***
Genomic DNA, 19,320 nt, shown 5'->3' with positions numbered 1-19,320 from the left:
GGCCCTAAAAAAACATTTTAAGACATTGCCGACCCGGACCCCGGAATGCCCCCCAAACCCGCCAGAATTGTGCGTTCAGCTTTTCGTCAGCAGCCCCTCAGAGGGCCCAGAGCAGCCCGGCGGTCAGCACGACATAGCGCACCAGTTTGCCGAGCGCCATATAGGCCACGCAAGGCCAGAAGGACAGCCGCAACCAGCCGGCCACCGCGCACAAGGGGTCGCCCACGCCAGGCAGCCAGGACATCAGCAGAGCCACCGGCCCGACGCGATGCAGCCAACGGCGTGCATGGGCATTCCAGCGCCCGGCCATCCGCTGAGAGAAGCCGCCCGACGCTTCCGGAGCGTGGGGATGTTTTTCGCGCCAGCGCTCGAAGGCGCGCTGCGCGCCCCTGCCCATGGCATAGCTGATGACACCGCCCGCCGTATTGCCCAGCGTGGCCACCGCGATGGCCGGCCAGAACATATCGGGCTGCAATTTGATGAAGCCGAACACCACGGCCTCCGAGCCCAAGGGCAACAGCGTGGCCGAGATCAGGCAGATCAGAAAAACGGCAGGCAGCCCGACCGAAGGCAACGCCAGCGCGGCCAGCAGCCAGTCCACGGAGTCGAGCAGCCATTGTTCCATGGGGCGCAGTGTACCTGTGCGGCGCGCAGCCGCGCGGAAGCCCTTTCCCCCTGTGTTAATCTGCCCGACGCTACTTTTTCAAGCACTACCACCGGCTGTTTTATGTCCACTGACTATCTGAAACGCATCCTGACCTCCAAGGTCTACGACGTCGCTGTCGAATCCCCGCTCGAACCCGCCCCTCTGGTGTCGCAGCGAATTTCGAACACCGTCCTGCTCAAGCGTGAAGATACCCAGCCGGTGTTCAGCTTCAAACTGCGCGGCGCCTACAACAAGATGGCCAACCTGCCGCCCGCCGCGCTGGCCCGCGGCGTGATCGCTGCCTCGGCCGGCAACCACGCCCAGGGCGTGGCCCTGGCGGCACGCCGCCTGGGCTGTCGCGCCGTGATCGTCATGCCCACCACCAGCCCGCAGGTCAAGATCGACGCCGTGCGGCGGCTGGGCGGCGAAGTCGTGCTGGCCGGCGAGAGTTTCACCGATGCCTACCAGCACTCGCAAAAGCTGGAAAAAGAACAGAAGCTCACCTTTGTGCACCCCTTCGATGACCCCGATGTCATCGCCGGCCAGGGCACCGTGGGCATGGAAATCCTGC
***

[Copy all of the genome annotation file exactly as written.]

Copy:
Genomic DNA, 19,320 nt, shown 5'->3' with positions numbered 1-19,320 from the left:
GGCCCTAAAAAAACATTTTAAGACATTGCCGACCCGGACCCCGGAATGCCCCCCAAACCCGCCAGAATTGTGCGTTCAGCTTTTCGTCAGCAGCCCCTCAGAGGGCCCAGAGCAGCCCGGCGGTCAGCACGACATAGCGCACCAGTTTGCCGAGCGCCATATAGGCCACGCAAGGCCAGAAGGACAGCCGCAACCAGCCGGCCACCGCGCACAAGGGGTCGCCCACGCCAGGCAGCCAGGACATCAGCAGAGCCACCGGCCCGACGCGATGCAGCCAACGGCGTGCATGGGCATTCCAGCGCCCGGCCATCCGCTGAGAGAAGCCGCCCGACGCTTCCGGAGCGTGGGGATGTTTTTCGCGCCAGCGCTCGAAGGCGCGCTGCGCGCCCCTGCCCATGGCATAGCTGATGACACCGCCCGCCGTATTGCCCAGCGTGGCCACCGCGATGGCCGGCCAGAACATATCGGGCTGCAATTTGATGAAGCCGAACACCACGGCCTCCGAGCCCAAGGGCAACAGCGTGGCCGAGATCAGGCAGATCAGAAAAACGGCAGGCAGCCCGACCGAAGGCAACGCCAGCGCGGCCAGCAGCCAGTCCACGGAGTCGAGCAGCCATTGTTCCATGGGGCGCAGTGTACCTGTGCGGCGCGCAGCCGCGCGGAAGCCCTTTCCCCCTGTGTTAATCTGCCCGACGCTACTTTTTCAAGCACTACCACCGGCTGTTTTATGTCCACTGACTATCTGAAACGCATCCTGACCTCCAAGGTCTACGACGTCGCTGTCGAATCCCCGCTCGAACCCGCCCCTCTGGTGTCGCAGCGAATTTCGAACACCGTCCTGCTCAAGCGTGAAGATACCCAGCCGGTGTTCAGCTTCAAACTGCGCGGCGCCTACAACAAGATGGCCAACCTGCCGCCCGCCGCGCTGGCCCGCGGCGTGATCGCTGCCTCGGCCGGCAACCACGCCCAGGGCGTGGCCCTGGCGGCACGCCGCCTGGGCTGTCGCGCCGTGATCGTCATGCCCACCACCAGCCCGCAGGTCAAGATCGACGCCGTGCGGCGGCTGGGCGGCGAAGTCGTGCTGGCCGGCGAGAGTTTCACCGATGCCTACCAGCACTCGCAAAAGCTGGAAAAAGAACAGAAGCTCACCTTTGTGCACCCCTTCGATGACCCCGATGTCATCGCCGGCCAGGGCACCGTGGGCATGGAAATCCTGC